Our discourse about nature often invokes the imagery of wilderness. The Wild. Amongst this wildness millions of species exist in sometimes savage harmony. I like to imagine that if nature had economic and political leanings, there would be an adoption of laissez faire and anarchy as the means of governing the kingdoms of life. Stepping into this unrestrained world I can leave behind the conformity of society and the built world, to relax my posture and my mind.
Open Space. Open Mind. One may think that urban nature offers juxtaposition to the built city, but more often than not, urban nature is just as contrived as the most demanding engineered skyscraper. Nature exists simultaneously in the “wilderness” and in the “asphalt jungle” and there is no separating the two from one another. Besides – most species do not recognize human boundaries. Evident as I listened to the loud song of kon-ka-RHEE from the South Side to North Side of Chicago, the red winged blackbird does not discern between a city park and a bird sanctuary, or seek to determine the original creation provenance for its natural habitat.
The reality of the Anthropocene is that ecosystems across the globe, no matter how remote, are often unwittingly touched by humankind through the atmosphere, hydrology, and carbon sequestration on land and in the sea. The environmental, economic, and social value of even the smallest of natural areas cannot be understated. “And as cities confront climate change, rising sea levels, increased storm water runoff, or drought, and in some cases burgeoning populations, their parks and especially their natural areas, will play even more important roles, particularly as they are recognized for providing ecosystems services and other benefits” (Benepe, 2014, par 3).
Nature can have wildness to it and/or it can be orderly. Ornamental placement gives way to cultivation of culture through designing nature. This enhances the human experience, but the bees do not care about the location – just the flower itself (Figure 7). Boulders add grace to the design at Ping Tom Memorial Park located just north of Chicago’s Chinatown business district (Figure 8). Some cultures believe that rocks are spiritually powerful elements of the natural environment. Here at Ping Tom, the red-winged blackbird is calling to me again, this time from the clusters of tall, thin bamboo reeds. Varied surfaces and decorative bridges entice the visitor to follow a particular pathway.
Planning, design, and management strategies are requirements critical to the successful balance of creation, preservation, and restoration of natural areas. In order to allow people to benefit from nature there must be a road, trail, path or bridge that gets us to it. Quite simply, to gain access to nature we need entry into this other terrain. Designated pathways help maintain respect for the other creatures in our natural community and offer us the invitation that we so desire.
Many miles away in the Busse Forest Nature Preserve a single bird call turns into a chorus. I am a traveler in this foreign land and struggle to understand the language. One does not need to be versed in taxonomy or binomial nomenclature, though, to have an enjoyable and meaningful experience of walking through a forest preserve. I find myself treading quietly upon layers of organic matter, calmly straining to give audience to those who dwell in this place.
Listen. My reward is a hammering serenade of rap-a-tap-tap that echoes of hollow wood. I cannot see but my ears do not mistake the quintessential woodpecker sounds. The songs of so many birds bounce across the crown of tree tops suspended for a moment until the wave of sound descends to delight my hearing. A trill, a caw, chirp, and warble elude any changes over time. Observe. Spontaneous patterns of sunlight rays create in an impressionistic depiction of the flora residing beneath the golden crown. Photosynthesis is the precious emerald (Figure 9).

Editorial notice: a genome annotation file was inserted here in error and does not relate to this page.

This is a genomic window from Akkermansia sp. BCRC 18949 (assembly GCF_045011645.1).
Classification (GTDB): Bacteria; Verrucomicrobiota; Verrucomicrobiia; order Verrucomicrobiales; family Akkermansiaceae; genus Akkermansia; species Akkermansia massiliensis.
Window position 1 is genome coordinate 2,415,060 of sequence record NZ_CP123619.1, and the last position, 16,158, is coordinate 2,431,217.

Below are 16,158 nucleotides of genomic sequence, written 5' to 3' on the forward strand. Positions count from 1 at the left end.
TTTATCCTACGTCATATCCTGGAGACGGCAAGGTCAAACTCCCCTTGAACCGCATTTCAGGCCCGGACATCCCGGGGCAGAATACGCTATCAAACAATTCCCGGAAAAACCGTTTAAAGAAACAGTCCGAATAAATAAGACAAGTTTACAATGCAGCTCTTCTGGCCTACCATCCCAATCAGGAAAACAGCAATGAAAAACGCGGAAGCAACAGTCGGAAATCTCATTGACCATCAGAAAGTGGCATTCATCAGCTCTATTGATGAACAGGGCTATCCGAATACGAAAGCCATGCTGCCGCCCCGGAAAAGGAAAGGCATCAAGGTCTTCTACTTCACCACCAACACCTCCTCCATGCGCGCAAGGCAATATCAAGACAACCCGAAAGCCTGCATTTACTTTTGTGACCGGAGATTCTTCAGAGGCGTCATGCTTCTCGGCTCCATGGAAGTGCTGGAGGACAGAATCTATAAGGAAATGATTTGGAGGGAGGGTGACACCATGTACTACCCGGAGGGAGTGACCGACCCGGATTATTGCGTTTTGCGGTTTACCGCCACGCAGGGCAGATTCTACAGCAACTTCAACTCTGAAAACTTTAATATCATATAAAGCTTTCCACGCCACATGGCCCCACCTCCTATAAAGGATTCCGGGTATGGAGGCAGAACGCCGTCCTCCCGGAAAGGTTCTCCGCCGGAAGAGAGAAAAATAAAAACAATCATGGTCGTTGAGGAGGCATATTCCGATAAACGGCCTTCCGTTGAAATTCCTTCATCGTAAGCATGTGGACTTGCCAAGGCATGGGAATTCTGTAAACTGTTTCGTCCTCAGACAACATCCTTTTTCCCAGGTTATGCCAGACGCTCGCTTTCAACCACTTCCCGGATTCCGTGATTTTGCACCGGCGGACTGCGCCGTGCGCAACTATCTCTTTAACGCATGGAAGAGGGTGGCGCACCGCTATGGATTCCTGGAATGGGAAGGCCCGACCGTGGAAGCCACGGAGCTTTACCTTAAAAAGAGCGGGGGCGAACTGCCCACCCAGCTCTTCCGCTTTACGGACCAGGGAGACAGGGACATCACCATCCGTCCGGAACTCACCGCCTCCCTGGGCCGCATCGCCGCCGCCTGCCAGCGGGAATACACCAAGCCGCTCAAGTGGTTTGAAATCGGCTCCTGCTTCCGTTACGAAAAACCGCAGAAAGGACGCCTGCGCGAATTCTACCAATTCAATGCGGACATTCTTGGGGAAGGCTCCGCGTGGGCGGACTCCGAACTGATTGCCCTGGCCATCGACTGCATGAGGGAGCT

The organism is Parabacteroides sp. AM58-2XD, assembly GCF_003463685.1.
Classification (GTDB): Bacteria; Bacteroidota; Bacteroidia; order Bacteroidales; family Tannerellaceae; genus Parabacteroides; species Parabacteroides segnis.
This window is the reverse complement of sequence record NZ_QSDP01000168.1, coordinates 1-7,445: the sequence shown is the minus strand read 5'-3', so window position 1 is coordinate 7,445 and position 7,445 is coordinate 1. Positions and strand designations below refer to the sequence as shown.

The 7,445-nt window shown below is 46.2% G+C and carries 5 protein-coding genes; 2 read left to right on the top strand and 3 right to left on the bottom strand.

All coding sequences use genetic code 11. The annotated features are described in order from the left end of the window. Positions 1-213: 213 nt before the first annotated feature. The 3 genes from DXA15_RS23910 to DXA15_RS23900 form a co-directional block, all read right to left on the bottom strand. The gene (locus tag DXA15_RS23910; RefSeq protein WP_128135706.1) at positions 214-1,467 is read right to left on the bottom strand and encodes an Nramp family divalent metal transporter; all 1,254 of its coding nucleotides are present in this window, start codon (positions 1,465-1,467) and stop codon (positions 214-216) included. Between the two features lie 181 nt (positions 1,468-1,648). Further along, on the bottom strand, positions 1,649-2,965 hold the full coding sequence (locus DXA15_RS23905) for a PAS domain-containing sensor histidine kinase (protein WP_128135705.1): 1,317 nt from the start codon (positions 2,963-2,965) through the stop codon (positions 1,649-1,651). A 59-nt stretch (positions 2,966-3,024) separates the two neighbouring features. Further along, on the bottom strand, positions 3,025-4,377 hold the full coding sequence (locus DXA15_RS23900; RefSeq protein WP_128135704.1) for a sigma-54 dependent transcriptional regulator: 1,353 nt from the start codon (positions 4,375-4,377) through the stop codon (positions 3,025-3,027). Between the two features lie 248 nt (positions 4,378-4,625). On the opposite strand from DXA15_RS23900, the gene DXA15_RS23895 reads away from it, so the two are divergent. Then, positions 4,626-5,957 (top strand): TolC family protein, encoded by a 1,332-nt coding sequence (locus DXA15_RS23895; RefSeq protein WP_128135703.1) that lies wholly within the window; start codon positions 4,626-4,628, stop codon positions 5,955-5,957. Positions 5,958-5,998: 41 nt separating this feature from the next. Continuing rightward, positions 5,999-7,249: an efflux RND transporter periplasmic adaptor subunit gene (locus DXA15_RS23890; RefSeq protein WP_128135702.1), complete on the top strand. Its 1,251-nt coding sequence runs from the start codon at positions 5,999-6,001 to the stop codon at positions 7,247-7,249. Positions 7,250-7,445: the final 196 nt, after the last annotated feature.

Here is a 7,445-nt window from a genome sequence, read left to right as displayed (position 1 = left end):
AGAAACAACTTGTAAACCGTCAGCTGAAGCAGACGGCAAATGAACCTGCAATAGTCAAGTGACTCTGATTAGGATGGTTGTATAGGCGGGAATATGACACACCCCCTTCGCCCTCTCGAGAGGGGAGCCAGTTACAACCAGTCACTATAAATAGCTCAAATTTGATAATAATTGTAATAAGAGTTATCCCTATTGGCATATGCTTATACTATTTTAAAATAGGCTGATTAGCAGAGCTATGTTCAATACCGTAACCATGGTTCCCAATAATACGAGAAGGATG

When we explore and seek direct experience of the world, the relationship of our seemingly separate worlds of human nature and wild nature display their connectedness. I feel like a tourist at times when I am taking photographs at every step of the way to capture the beauty of biodiversity that exists every day. Nature does not need me to notice it in order to thrive.
Midewin National Tallgrass Prairie is a raw gem that is being polished and placed on display. Promoted as the place where “people and the prairie restore each other,” it is exemplary as a damaged landscape that will outgrow its flawed history. Former home to a U.S. Army Arsenal in Joliet, Illinois, this site of decommissioned ammunition plants and bunkers and is now just over 20,000 acres, the largest of protected areas that collectively comprise the Chicago Wilderness.
A shining facet is the Prairie Creek Woods trail, teeming with surprises and beauty and willing to give visitors a glimpse of more to come. A remarkable day in May provides encounters with and sightings of a range of species: Milkweed Leaf Beetle (Labidomera clivicollis) (Figure 10), Meadow Anenome (Anemone canadensis), Solomon’s Seal (Polygonatum commutatum), Mayapple (Podophyllum peltatum), Northern Leopard Frog (Rana pipiens), a Lemon Cuckoo bumble bee (Bombus Citrinus), swarming bees, a deer, a turtle, and an earthworm. Completion of the project to return the tallgrass prairie is an achievable goal and the process is worthy to witness.
Alone I can piece together the stories, but not the broken remnants of fragmented habitats. As I describe what my sensory experiences extract and absorb from the physical landscapes of places I visit, I am also relating the values of how I define myself. “Our understanding of nature and human relationships with the environment are really cultural expressions used to define who we were, who we are, and who we hope to be at this place and in this space” (Greider & Garkovich, 1994, p. 2). We are connected to nature and these natural areas throughout the Chicago region sharing common threads: a landscape designer, prior military use, flora, fauna, and ourselves as an integral part. As I ponder on what I have seen in nature, it is really a mirror of what I see in myself and humanity. What I see in nature is a reflection of me.
Supreme Court Justice Potter Stewart, concurring in Jacobellis v. Ohio, 378 US 184 (1964), provided the following opinion on obscenity, more specifically “…hard-core pornography. I shall not today attempt further to define the kinds of material I understand to be embraced within that shorthand description; and perhaps I could never succeed in intelligibly doing so. But I know it when I see it.” We may not always know what nature was, and the changes and evolution of the landscape may not be readily defined — but when it comes to nature, I know it when I see it (Figure 11).